The direct channel is most applicable to the people in the third group. They can now bypass agents and buy directly from the insurance company at a lower cost. Chances are that many people in this group have already been buying the SAFRA Aviva group insurance anyway.
However, the new channel allows them to diversify their insurance providers as well as mitigate the risk of not owning their own personal policy. So, it’s good for them.
For people in the first and second groups, they will still be very likely getting their insurance products from agents.
Due to the publicity given to the direct selling channel, there will be a new category of people which previously did not fit into my three categories. Let’s call them type four.
Type four will consist of people who know that insurance is important and might or might not know what they need. They will engage agents for advice, and after getting advice, dump them to buy from the direct channel!
This is where agents and financial advisers have to evolve to filter these people out.
The fact of the matter is that commissions from term plans only make up a small portion of financial advisers commissions.
So even in the worst case (and improbable) scenario where people in groups 1 to 3 all suddenly decide to get their term plans from the direct channel, their income will not be too badly affected.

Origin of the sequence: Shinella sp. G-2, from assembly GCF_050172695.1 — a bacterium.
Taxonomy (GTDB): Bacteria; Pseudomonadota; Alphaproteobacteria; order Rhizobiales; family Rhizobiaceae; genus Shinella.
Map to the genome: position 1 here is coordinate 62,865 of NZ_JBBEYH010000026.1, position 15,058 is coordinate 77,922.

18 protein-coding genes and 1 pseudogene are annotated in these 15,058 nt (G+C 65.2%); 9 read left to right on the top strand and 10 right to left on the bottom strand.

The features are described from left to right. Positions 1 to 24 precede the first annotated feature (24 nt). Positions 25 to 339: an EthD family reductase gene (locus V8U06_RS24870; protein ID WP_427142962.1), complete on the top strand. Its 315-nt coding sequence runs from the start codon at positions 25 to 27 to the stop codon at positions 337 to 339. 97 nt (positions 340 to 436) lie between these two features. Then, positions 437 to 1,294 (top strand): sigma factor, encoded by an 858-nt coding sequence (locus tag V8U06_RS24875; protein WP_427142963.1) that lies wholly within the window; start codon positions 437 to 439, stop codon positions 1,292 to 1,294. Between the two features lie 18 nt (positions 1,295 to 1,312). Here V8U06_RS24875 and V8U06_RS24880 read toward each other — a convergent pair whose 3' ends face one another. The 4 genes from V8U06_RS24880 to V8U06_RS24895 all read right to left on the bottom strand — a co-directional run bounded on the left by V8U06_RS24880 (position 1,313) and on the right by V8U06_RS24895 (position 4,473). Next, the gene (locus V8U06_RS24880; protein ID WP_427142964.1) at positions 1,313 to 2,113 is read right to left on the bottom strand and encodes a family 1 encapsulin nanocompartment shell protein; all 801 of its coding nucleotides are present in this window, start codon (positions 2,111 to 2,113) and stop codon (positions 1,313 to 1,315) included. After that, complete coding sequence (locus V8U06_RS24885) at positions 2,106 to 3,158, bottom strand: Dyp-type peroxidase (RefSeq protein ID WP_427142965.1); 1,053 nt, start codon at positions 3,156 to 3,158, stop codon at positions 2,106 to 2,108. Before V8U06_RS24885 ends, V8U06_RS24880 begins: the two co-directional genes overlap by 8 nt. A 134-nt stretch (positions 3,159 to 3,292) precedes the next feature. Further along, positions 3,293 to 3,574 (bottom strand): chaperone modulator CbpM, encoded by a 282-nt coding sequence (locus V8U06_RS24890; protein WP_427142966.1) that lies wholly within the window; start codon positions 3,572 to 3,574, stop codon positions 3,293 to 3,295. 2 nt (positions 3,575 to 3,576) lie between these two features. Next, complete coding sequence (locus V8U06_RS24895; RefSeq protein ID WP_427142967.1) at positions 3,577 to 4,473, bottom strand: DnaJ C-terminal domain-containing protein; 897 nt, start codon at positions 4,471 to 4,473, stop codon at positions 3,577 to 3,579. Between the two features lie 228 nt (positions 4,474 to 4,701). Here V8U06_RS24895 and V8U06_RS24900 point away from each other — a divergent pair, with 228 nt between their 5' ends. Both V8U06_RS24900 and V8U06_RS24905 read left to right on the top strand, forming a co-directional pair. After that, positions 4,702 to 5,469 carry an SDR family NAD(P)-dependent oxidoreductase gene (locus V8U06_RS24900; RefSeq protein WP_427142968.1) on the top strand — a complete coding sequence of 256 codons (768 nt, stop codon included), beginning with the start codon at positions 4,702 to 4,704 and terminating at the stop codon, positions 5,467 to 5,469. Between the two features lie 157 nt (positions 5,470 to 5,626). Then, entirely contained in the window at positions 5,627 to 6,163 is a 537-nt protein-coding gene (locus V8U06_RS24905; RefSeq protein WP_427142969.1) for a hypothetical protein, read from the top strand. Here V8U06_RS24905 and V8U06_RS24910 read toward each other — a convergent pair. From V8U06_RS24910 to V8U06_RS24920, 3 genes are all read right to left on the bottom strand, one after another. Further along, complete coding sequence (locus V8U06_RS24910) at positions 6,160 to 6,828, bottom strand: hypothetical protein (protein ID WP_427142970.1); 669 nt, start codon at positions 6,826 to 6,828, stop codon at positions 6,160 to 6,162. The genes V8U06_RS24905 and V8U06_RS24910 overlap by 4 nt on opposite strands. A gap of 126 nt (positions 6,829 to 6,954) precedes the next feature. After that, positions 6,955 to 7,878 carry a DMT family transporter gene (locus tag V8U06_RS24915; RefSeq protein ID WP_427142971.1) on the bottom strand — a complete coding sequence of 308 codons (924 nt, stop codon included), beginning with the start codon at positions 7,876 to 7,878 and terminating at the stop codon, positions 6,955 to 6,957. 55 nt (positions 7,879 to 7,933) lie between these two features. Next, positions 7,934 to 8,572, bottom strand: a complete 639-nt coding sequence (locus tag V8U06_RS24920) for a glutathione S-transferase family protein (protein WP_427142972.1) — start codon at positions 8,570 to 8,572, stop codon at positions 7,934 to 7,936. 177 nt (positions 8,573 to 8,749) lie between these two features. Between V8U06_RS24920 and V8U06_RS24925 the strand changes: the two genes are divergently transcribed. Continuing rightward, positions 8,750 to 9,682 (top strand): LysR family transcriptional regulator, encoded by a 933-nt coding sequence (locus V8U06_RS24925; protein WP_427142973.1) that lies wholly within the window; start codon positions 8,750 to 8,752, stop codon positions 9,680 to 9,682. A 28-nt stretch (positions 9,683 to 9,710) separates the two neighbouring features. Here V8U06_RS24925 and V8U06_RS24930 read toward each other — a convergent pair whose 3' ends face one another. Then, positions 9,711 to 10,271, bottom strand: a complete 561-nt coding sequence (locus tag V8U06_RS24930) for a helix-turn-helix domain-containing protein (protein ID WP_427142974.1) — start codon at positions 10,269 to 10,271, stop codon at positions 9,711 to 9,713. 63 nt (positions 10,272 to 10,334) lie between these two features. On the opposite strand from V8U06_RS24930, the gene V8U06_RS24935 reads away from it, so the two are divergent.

Recall that even as of now, the choice to buy a term plan directly (via the SAFRA plan) is already there.
And because of range of whole life plans being offered in the direct channel is so limited, it will not have a great impact.
The general pro-agents comments that you read might say that it is better to go through an agent so as to get better service and help should you need to make a claim, etc.
Well, if you make a claim twenty or thirty years down the road, there is no guarantee that the agent whom you bought the policy from would still be in the industry. Such is the fluidity in the job markets nowadays.
And because the new agent assigned to you does not make a cent from taking over the policy, the service level will be a big question mark.
Anyway, all the insurance companies maintain a hotline and customer service counter, where you (or your dependents making the claim) can get help from.
The best way to look at how this direct channel for insurance might evolve is to look at another product that is sold by financial advisers and insurance agents – Unit Trusts.
Unit Trusts are currently sold via many channels:
Despite the presence of the DIY channel for so many years, there is still a healthy pool of customers in all the channels. Why is this so?
Remember the three types of people who buys insurance? Well, the same categories apply.
However, one thing that has happened is that people are becoming more and more aware of the DIY unit trust portals, and the sales charge in most of the other channels have been steadily declining due to the competition.
So that might be the trend going forward for the affected insurance products.
Or advisers will simply give up trying to sell them since they still have many other products (paying better commissions) to focus on.